Dear Parishioners, +JMJ
Do you remember the famous Prologue of the Gospel of St. John (chapter 1:1-18)? We read it during the Mass at nighttime for Christmas.
In the beginning was the Word, and the Word was with God, and the Word was God.
He was in the beginning with God. All things came to be through him,
and without him nothing came to be…
And the Word became flesh and made his dwelling among us,
and we saw his glory, the glory as of the Father’s only Son, full of grace and truth.
Over the last couple of months I’ve been impressed with how important this Prologue has been in the liturgies of the Church over the centuries. It speaks about what we celebrate at Christmas: the Eternal Word becomes flesh. God joins Himself permanently to us, by means of what’s called the “hypostatic union” – a fancy phrase that really simply means the uniting of the humanity and divinity of Jesus Christ. That’s what we celebrate at Christmas. The Incarnation is an act of love on God’s part: wanting to be one with us, and wanting to take on flesh that could suffer and sacrifice to free us from sin. (So the Incarnation is also an anticipation of the victory of Calvary.) In addition, the Incarnation is a great act of humility on the part of the Son of God, the second Person of the Holy Trinity. The Son of God left the glory of heaven for the difficulties of our human condition on earth. Given the love, the anticipated victory, and the humility of the Incarnation, the Prologue of St. John shows up in several places in the Church’s liturgy, as if to claim the love, the victory and the humility for the situation to which that liturgy applies.
So, at the end of Masses before Vatican II, the priest always ended the ceremony by reciting the Prologue of St. John’s Gospel. Holy Mass – especially at the words of consecration – absolutely depends on the fact that the Incarnation happened. The Body and Blood of Jesus can happen on the altar only because Jesus was first born in a manger 2000 years ago. The miracle of transubstantiation can only happen because the Son of God took on human flesh in Bethlehem. Just as there is love, anticipated victory and humility in the first Christmas so long ago, so at each Mass there is also amazing love, the victory of Calvary applied to space and time today, and the beautiful humility of God coming among us again when mere bread and wine are changed into the Body, Blood, Soul and Divinity of Jesus.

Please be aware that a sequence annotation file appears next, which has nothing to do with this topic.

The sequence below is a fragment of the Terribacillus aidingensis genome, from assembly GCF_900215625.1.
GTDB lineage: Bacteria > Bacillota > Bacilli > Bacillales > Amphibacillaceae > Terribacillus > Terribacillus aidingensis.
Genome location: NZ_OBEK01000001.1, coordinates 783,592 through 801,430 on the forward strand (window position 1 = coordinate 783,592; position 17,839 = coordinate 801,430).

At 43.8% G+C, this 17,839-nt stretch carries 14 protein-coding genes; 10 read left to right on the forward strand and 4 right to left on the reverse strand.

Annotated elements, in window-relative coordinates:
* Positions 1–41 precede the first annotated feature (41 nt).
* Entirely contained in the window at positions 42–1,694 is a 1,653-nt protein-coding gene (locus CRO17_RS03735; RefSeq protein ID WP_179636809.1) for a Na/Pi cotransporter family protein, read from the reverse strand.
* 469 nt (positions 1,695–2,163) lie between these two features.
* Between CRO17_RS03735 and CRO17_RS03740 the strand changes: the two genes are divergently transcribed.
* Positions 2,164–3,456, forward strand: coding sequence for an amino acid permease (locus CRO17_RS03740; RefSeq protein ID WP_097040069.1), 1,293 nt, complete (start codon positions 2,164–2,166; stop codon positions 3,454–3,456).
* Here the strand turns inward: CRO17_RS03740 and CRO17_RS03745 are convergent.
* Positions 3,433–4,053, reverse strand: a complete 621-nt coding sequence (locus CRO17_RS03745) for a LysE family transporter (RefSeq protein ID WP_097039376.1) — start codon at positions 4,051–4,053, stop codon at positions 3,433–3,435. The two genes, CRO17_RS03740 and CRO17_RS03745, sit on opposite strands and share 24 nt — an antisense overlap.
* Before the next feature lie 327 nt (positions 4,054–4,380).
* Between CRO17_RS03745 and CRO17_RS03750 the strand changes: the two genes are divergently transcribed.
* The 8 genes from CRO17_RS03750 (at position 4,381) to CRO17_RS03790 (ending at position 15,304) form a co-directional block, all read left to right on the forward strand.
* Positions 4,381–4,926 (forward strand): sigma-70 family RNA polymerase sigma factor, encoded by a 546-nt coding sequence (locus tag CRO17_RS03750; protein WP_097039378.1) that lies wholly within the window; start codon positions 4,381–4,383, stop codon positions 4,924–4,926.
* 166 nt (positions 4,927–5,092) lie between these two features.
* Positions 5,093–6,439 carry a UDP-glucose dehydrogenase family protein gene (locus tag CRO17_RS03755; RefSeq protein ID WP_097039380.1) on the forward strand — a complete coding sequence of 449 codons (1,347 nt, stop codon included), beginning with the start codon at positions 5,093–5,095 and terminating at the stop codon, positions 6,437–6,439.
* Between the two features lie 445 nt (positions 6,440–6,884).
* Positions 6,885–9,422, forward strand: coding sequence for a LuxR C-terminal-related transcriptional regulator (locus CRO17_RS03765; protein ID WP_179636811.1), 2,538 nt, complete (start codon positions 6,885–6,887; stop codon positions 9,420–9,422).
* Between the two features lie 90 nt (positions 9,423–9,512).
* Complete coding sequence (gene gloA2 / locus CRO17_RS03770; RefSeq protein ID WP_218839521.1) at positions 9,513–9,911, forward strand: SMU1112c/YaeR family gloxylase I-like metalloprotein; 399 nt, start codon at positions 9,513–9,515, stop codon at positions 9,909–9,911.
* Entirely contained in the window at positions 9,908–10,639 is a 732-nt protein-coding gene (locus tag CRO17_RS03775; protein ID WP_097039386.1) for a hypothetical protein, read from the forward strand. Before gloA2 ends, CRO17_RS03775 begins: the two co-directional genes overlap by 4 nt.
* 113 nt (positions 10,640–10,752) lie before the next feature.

Another time the Church lays claim to the Incarnation by means of the Prologue of St. John is in the rite of exorcism. Both the extaordinatory and ordinary forms of this rite suggest the Prologue be read over a victim of possession. By doing so, the Church is laying claim to love, the victory, and the humility of the Incarnation. The Incarnation enabled the suffering of Calvary, by which the devil was conquered. And the humility of the Son of God leaving behind the glory of heaven for our fallen condition on earth absolutely confounds the devil.
A third occasion in the liturgy occurs when a priest has to pray over a child who is not old enough to receive the Sacrament of the Sick. So, the Roman Ritual leads the priest to pray the Prologue of St. John’s Gospel at the end of the ceremony. In that situation – praying over a small child who does not even have the use of reason yet – certainly makes a claim on the humility of Christ, evident in the Prologue of St. John. The Son of God humbled himself by coming as a baby in a manger; and here we are treating a humble child who does not even have the use of reason. And the situation certainly makes a claim on the love of God who wants to be so close to us that he sent His Son, His Word, in the flesh.
May you realize all of God’s love, humility and victory in your life more fully this Christmas season and in the coming New Year!
Have a blessed Christmas season!
In cordibus Iesu et Mariae,